Banks's work as an explorer and botanist was among the most important in the eighteenth century. His principal claim to the continuing regard of posterity was the founding and stocking of Kew Gardens as the foremost botanical repository and research institution in the world. As early as 1766 he was collecting botanical specimens in Labrador and Newfoundland, bringing them back to the British Museum. In 1768 he traveled with Captain Cook on a botanical expedition to the South Seas, collecting hundreds of previously unknown plant specimens.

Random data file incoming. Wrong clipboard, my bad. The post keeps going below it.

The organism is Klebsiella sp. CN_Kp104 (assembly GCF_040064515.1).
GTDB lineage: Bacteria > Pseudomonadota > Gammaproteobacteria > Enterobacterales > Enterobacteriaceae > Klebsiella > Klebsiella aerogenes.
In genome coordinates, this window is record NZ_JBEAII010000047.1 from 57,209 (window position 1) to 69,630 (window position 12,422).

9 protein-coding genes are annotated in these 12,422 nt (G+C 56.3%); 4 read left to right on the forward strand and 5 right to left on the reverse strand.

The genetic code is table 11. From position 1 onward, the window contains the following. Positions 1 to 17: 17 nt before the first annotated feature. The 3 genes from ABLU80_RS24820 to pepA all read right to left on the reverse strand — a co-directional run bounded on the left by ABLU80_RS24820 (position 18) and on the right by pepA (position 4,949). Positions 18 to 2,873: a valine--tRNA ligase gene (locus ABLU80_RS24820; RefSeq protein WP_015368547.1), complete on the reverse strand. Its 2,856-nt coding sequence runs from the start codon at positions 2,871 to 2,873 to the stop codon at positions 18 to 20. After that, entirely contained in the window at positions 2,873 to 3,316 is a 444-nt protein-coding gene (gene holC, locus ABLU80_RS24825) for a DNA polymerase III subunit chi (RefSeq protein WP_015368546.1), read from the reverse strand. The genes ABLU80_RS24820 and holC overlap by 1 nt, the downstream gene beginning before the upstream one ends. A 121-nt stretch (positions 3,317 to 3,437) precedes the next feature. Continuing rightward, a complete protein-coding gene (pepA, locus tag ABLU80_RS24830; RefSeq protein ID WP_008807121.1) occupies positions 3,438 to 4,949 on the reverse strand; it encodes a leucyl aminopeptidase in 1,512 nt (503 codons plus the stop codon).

He served as president of the Royal Society for forty-two years. He also founded the Royal Institution of Great Britain with Rumford in 1799, naming Sir Humphry Davy as the first lecturer.